SAN FRANCISCO, AUG. 11 -- Senate Judiciary Committee Chairman Joseph R. Biden Jr. said today that "America would be a fundamentally different place than it is today" had Supreme Court nominee Robert H. Bork's view of constitutional law prevailed during the last three decades.

In a speech to the American Bar Association's annual meeting here, Biden said he will press Bork during confirmation hearings on whether as a justice he would vote to overrule "dozens" of Supreme Court decisions that Bork has sharply criticized.

Retired chief justice Warren E. Burger, at a news conference later, said it would be highly improper for Bork to discuss his views on specific cases as Biden wants him to.

Burger, who supports confirmation for Bork, said, "No judge up for nomination under any circumstances should be ever asked to commit himself on how he's going to vote on a case that's coming before the court at some future date."

Burger said the Senate is "overdue already" on confirming Bork and that he could not recall a nominee "better qualified than Judge Bork." If it is proper for the Senate to consider a nominee's ideology and its impact on the balance of the court, "then they shouldn't have confirmed me," Burger said.

Last month, in a highly unusual move for a sitting Supreme Court member, Justice John Paul Stevens said that he thinks that Bork is qualified and should be confirmed.

Biden's speech, which drew a standing ovation from the bar association's litigation section, outlined for the first time what his approach will be during confirmation hearings next month on Bork, now a U.S. Appeals Court judge in Washington. Biden cited a host of Supreme Court decisions that Bork has criticized as being in error.

"Let's everybody understand, notwithstanding that Joe Biden is running for president and Bob Dole is running for president, the debate we're about to engage in is not about presidential politics," Biden said. Senate Minority Leader Robert J. Dole (R-Kan.) will be among Bork's strongest supporters in the Senate debate on his nomination.

"It is about what everybody knows in every fiber of their being, regardless of their position -- the court is about to change," Biden said. "Let's stop pussyfooting around and get to the business of what Judge Bork believes, for much is at stake."

For example, he said, "One man-one vote, the Voting Rights Act, separation of church and state -- is it true, as the judge suggests, that the Constitution does not protect them?

"Racially restrictive covenants, the sterilization of criminals, the prior restraint of freedom of the press -- is it true, as Judge Bork has written extensively, that the Constitution does not forbid them?"

Biden said that although "we can't be certain these are among the dozens of precedents that Judge Bork might or might not overturn, we can be certain, if Judge Bork has meant what he has written for the past 30 years, that had he been Justice Bork during the past 30 years and had his view prevailed, America would be a fundamentally different place than it is today."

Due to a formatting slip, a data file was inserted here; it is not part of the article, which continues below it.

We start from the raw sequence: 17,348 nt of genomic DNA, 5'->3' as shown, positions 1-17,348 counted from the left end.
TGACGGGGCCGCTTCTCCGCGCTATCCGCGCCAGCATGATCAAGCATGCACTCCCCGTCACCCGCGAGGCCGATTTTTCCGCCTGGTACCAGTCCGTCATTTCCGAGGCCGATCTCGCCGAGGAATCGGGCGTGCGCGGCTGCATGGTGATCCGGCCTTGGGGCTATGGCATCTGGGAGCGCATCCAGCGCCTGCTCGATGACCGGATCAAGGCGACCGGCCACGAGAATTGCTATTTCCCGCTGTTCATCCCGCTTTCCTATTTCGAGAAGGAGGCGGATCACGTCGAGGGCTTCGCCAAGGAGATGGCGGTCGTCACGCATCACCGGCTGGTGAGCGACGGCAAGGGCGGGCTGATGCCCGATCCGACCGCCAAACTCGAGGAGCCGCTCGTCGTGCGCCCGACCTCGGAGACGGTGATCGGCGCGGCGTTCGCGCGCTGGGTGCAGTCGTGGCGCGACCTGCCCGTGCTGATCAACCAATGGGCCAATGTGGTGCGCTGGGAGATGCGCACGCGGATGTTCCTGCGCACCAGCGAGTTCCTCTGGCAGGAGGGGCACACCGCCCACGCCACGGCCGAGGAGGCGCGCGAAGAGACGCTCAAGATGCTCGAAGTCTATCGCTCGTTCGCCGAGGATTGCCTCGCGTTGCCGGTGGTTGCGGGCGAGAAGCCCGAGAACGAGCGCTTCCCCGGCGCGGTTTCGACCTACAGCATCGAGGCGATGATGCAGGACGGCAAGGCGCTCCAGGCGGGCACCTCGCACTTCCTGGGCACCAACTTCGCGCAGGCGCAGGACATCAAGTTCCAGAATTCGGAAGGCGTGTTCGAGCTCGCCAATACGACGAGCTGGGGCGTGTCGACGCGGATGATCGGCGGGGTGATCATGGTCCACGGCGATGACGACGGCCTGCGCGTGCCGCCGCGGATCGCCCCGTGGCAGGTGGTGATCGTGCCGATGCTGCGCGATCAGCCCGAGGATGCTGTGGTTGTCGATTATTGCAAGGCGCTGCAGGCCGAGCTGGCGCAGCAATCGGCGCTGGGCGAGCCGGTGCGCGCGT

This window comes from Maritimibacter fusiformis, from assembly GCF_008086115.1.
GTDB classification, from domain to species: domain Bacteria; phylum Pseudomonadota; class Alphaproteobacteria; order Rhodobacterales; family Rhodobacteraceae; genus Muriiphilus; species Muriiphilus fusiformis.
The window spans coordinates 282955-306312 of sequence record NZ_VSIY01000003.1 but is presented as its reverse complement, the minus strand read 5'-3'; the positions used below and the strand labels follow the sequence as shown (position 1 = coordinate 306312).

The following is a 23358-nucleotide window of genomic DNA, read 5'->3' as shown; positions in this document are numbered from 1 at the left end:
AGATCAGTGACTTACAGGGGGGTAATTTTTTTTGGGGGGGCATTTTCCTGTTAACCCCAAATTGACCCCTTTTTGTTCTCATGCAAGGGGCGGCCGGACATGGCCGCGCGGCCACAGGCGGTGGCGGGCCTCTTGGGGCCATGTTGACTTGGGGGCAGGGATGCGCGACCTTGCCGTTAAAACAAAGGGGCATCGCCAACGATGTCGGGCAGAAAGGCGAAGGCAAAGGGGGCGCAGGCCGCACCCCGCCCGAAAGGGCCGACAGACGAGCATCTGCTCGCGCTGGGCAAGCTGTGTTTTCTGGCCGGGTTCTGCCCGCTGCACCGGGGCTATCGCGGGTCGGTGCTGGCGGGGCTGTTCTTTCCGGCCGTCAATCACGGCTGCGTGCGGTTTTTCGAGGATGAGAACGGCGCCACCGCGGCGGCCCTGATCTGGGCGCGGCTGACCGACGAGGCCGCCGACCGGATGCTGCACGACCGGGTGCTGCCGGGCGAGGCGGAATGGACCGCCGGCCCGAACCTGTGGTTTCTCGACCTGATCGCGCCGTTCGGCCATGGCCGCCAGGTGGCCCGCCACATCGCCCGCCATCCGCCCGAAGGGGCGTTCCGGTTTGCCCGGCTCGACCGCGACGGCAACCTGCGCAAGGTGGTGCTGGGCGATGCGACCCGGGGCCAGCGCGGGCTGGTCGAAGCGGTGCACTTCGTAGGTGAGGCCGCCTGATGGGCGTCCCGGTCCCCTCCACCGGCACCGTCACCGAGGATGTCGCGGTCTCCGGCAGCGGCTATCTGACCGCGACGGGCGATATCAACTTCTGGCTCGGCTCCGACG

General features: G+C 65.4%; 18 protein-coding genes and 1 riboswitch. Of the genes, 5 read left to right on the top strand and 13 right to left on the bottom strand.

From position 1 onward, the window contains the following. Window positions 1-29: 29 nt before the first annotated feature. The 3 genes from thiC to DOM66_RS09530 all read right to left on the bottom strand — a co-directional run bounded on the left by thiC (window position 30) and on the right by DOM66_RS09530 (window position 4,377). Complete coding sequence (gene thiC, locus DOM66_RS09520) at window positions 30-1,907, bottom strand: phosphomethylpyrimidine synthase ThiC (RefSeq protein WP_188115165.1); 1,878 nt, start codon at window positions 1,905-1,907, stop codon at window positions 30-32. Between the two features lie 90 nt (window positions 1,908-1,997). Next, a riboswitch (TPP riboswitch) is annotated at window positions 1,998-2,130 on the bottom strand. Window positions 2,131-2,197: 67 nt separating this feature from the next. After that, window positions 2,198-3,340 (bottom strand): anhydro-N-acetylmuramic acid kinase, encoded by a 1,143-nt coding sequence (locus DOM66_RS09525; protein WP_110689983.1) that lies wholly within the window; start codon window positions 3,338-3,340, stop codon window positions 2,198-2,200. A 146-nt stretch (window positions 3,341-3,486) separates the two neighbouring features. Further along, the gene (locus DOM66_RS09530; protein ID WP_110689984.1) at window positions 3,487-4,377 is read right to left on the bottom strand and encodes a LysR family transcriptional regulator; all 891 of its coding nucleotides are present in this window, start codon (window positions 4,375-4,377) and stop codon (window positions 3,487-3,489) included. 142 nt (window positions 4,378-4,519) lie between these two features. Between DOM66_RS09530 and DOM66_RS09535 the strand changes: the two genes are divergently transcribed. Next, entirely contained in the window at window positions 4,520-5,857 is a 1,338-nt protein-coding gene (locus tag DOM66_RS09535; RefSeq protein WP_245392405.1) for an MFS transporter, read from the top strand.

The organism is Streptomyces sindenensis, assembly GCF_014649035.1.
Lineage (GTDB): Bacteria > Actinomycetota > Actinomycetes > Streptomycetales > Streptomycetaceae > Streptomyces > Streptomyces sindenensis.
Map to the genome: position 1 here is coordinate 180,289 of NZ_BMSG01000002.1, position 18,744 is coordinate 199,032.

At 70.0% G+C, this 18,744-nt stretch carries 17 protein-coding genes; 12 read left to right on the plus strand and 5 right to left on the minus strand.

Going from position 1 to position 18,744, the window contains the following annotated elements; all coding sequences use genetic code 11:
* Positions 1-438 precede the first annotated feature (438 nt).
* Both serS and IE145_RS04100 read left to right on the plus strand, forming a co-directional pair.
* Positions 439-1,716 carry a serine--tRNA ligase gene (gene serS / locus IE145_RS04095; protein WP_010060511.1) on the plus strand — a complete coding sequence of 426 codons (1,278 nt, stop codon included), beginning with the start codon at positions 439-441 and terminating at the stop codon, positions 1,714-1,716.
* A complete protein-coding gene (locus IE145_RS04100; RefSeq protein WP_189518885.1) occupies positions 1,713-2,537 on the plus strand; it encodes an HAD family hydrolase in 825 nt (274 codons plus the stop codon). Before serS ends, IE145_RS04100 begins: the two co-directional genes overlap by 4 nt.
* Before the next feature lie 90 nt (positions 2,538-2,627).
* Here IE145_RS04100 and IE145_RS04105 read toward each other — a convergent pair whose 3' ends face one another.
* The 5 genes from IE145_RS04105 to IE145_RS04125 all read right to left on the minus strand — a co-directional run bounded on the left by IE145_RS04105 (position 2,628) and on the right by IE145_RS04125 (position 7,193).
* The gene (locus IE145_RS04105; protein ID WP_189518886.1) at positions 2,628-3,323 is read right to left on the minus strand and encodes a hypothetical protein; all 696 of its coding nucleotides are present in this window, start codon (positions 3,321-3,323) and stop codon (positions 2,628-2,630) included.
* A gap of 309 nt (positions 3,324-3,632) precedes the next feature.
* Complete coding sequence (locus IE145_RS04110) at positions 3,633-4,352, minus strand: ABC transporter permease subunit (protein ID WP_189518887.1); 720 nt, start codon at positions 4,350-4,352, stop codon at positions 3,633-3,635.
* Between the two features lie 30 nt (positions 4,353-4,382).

He added: "For all Americans, particularly those in the Senate . . . the issue {of Bork's nomination} is what will America look like if I have even remotely gotten the meaning of what Judge Bork's constitutional view would dictate."

Biden quoted from Bork's statement during 1981 confirmation hearings on his nomination to the federal appeals court, in which Bork said that Roe v. Wade, the Supreme Court's 1973 abortion decision, and "dozens" of other cases were wrongly decided.

"What are those dozens of other cases not allowed by a proper interpretation of the Constitution that he would feel bound to go back and seek to overturn?" Biden asked. "He might feel compelled to overturn those dozens of cases and who knows how many more besides."

Biden said he realizes "we may never get a specific answer" because Bork may adopt the same position that Supreme Court Justice Antonin Scalia took during his confirmation hearings last year and decline to state his views on specific cases.

"If he does take that position, the only thing I am left to do as a senator . . . to seek insight is to look at the many precedents that Judge Bork has criticized as lawless, empty and without foundation over the past few years."

Biden's speech repeated statements he made on the Senate floor last month in a discussion of the proper role of the Senate in scrutinizing Supreme Court nominees.

In remarks following his speech, Biden said President Reagan should withdraw Bork's nomination if it is rejected by the Senate Judiciary Committee.

"Quite frankly, if there's a majority who votes no on the committee, then he's gone," Biden said.

He said the outcome on the committee "remains undecided," with three swing votes. The swing votes -- those whose views are not yet clear -- on the 14-member committee are considered to be Democrats Howell Heflin (Ala.) and Dennis DeConcini (Ariz.) and Republican Arlen Specter (Pa.).

Biden termed "somewhat disingenuous" a statement in a White House briefing book describing Bork as a mainstream jurist in the mold of retired justice Lewis F. Powell Jr., whom he has been nominated to replace.

Biden said he planned to "determine whether {the White House statements} comport with the facts, which on the first blush I don't believe they do."